What is the role of drug treatment for frontotemporal dementia (FTD)?

Updated: Jun 14, 2018
  • Author: Howard S Kirshner, MD; Chief Editor: Jasvinder Chawla, MD, MBA  more...
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Treatment of depression with a selective serotonin reuptake inhibitor (SSRI), such as paroxetine, sertraline, or citalopram, is frequently helpful. Trazodone may be helpful for sleep and for behavioral aberrations. These agents have been shown to be effective in small clinical trials. [12, 13, 14]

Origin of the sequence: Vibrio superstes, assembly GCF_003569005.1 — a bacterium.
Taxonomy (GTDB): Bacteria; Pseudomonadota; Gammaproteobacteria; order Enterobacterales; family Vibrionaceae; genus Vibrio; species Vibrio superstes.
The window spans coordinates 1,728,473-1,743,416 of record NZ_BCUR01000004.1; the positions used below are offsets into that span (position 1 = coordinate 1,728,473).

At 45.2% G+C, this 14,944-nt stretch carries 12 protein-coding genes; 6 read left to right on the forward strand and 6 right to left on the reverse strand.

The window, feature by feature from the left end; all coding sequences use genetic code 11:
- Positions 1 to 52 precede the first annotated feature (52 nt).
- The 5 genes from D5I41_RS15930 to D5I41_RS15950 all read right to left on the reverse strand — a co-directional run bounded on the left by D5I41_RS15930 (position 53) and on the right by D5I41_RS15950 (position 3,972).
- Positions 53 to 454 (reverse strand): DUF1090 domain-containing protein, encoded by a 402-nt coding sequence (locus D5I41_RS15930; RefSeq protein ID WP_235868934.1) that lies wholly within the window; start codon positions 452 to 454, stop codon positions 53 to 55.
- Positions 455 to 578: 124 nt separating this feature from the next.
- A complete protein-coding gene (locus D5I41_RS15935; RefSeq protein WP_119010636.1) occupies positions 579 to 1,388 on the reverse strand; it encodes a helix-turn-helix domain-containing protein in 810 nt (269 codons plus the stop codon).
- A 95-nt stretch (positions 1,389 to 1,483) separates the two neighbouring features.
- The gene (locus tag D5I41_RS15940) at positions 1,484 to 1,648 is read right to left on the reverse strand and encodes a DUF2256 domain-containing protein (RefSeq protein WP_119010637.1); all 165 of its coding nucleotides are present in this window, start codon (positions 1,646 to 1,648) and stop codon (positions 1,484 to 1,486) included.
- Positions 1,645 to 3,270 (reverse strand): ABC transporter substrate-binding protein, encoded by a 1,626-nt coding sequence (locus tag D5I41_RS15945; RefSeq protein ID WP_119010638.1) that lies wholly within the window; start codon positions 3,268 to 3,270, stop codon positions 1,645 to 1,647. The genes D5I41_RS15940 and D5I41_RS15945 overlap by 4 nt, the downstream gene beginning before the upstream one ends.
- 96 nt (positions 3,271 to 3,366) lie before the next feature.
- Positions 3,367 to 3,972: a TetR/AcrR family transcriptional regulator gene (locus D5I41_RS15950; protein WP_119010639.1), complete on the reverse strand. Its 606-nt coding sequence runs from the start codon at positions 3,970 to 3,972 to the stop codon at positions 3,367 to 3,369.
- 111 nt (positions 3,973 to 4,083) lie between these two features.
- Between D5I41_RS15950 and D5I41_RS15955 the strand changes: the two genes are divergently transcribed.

Neurotransmitter-based treatments, analogous to the use of dopaminergic agents in Parkinson disease or anticholinesterase agents in Alzheimer disease, have not proven beneficial in frontotemporal lobe dementia (FTD). There is not clearly a rationale for use of anticholinesterase drugs, such as donepezil (Aricept), rivastigmine (Exelon), or galantamine (Razadyne), since there is no definite cholinergic deficiency in FTD, [15] but these drugs are widely used. Anecdotally, they may improve memory but may worsen behavioral symptoms. The drug memantine has been thought to be helpful, but 2 recent, small clinical trials have not supported a benefit of this agent. [16, 17]

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